For the first time, a Russian court has handed out a real prison sentence to a user charged with “propaganda of extremism on social media.” Previously, similar charges had mostly resulted in fines or suspended sentences.
An Internet user in the Siberian town of Surgut has been sentenced to a one-year imprisonment in a penal colony. The real (not suspended) year-long prison term was handed down by the municipal court after it found the individual guilty of distributing “extremist materials” on social networks, in accordance with Article 282 of the Russian criminal code. According to media reports, the user, Oleg Novozhenin, had previously posed audio and video files “promoting the activity” of Ukrainian nationalist party organization “Right Sector” (currently banned in Russia) and the right-wing “Azov” volunteer battalion.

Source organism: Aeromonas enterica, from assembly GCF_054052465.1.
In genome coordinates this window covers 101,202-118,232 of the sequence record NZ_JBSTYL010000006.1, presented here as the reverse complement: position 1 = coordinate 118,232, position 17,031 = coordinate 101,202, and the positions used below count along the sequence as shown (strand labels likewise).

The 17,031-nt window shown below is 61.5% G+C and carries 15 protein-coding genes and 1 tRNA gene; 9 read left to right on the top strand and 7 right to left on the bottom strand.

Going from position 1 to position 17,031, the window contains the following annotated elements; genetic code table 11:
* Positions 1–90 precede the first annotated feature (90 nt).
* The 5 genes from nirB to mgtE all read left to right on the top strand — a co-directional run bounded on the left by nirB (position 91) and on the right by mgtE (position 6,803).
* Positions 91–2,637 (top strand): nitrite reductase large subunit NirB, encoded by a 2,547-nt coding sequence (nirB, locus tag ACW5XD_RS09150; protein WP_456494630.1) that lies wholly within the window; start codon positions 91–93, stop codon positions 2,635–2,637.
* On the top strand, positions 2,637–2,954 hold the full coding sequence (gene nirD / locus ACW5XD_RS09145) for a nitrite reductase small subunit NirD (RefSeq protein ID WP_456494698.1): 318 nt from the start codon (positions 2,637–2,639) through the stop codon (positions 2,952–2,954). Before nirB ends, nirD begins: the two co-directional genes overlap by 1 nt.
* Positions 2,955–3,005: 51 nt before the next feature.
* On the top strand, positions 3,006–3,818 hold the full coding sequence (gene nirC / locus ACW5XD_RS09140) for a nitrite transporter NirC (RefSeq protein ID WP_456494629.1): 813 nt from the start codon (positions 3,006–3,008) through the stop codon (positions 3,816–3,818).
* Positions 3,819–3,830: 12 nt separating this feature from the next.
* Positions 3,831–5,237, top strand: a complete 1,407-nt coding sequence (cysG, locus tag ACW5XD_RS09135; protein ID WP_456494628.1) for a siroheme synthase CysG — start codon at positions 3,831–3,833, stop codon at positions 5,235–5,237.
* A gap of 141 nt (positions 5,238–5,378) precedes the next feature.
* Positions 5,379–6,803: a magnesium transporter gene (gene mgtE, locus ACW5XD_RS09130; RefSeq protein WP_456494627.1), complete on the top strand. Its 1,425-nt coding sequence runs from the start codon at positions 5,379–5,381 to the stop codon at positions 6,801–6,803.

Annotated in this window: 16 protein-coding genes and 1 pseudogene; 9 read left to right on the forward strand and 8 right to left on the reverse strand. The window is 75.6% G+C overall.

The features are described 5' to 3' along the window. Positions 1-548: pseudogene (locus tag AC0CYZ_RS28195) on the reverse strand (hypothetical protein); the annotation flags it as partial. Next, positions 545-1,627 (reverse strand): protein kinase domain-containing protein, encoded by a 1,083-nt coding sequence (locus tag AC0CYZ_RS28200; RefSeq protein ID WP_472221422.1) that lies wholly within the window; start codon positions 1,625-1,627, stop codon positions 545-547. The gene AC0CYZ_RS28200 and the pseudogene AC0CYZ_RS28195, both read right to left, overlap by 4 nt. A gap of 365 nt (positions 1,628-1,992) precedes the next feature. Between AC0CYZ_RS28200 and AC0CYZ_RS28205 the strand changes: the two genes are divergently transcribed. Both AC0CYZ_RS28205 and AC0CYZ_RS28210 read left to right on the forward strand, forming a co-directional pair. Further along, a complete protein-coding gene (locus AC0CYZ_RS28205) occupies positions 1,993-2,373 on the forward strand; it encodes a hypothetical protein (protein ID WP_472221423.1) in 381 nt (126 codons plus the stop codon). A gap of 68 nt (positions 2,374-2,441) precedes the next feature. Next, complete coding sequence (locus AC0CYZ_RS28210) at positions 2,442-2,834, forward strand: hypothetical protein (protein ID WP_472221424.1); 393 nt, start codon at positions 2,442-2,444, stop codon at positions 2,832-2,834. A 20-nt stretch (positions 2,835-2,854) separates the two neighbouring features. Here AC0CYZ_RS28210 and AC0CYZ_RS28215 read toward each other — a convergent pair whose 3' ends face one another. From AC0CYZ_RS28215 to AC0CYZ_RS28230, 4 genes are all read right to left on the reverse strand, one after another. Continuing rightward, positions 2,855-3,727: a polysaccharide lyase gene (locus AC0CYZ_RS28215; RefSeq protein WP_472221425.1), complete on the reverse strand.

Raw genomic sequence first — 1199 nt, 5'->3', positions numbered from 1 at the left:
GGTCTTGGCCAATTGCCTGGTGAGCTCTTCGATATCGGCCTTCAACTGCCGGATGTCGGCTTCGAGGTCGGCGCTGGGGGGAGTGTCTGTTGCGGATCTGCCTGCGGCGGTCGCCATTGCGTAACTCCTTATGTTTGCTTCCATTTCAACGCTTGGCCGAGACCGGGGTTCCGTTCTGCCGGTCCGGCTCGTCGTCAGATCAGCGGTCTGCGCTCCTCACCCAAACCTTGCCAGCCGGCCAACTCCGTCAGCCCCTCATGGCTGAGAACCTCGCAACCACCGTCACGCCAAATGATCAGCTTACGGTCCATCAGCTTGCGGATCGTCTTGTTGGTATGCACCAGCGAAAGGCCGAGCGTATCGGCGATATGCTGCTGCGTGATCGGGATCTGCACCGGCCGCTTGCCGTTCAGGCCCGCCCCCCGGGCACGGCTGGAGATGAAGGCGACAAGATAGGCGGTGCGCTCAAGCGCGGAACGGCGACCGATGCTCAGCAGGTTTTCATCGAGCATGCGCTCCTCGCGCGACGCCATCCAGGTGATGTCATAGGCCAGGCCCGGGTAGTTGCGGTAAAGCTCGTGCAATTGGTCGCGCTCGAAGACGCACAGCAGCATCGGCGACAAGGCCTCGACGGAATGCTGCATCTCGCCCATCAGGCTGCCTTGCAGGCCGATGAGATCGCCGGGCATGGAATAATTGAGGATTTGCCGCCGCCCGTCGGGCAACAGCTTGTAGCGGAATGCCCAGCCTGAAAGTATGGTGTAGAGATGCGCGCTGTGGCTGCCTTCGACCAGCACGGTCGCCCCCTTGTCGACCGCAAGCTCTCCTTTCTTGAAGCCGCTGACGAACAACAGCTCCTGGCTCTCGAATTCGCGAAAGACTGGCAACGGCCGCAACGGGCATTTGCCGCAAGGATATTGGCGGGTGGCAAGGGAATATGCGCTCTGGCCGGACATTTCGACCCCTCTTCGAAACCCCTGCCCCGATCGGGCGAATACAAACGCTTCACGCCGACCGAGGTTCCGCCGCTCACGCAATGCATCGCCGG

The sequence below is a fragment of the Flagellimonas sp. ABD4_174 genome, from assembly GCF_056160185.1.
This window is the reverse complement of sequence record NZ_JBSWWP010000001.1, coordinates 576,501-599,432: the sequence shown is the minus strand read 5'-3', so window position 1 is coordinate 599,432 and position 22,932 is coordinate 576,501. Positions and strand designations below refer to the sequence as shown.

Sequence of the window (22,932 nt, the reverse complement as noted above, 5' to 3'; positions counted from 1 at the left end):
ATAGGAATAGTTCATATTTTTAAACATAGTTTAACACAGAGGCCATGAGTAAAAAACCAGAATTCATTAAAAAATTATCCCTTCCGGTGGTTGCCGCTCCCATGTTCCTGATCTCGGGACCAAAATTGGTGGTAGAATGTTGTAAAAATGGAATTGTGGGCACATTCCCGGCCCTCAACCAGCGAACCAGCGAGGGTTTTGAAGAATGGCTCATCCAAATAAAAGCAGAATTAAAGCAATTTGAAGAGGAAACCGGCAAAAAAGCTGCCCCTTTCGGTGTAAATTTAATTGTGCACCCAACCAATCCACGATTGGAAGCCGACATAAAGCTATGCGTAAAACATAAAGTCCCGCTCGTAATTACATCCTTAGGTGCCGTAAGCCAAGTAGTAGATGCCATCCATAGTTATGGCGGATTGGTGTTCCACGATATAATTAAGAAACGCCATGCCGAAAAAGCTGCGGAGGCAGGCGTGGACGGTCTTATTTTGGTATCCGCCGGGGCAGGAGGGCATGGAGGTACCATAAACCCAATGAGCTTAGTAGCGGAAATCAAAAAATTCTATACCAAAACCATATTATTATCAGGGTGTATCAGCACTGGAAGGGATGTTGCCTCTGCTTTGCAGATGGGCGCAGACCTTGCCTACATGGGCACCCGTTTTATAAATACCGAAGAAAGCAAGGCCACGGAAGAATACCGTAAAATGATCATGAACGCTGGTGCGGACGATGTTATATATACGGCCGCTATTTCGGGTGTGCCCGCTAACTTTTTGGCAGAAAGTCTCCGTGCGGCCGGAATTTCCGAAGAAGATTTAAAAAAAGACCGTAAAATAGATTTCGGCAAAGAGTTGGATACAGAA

This isn’t the first time the RuNet users have been charged with extremism-related crimes for online activity. Charges of “incitement to extremism,” coupled with increasingly restrictive public assembly and protest regulations, are what tends to land users in hot water. A retweet of an image, a republished post on VKontakte and even an anti-fascist Donald Duck cartoon can cost Russian citizens unfettered access to the Internet.
Article 282 of the criminal code presents a fairly vague definition of what amounts to “promoting extremism” and is broadly applied as a censorship tool. Together with other repressive laws, it has resulted in a handful of court cases, but in most of them, the court proceedings have ended with suspended sentences, administrative penalties, or fines. Now, the Surgut court verdict has created the first precedent of a real prison sentence for “extremist” activity online.
By Tetyana Lokot, Global Voices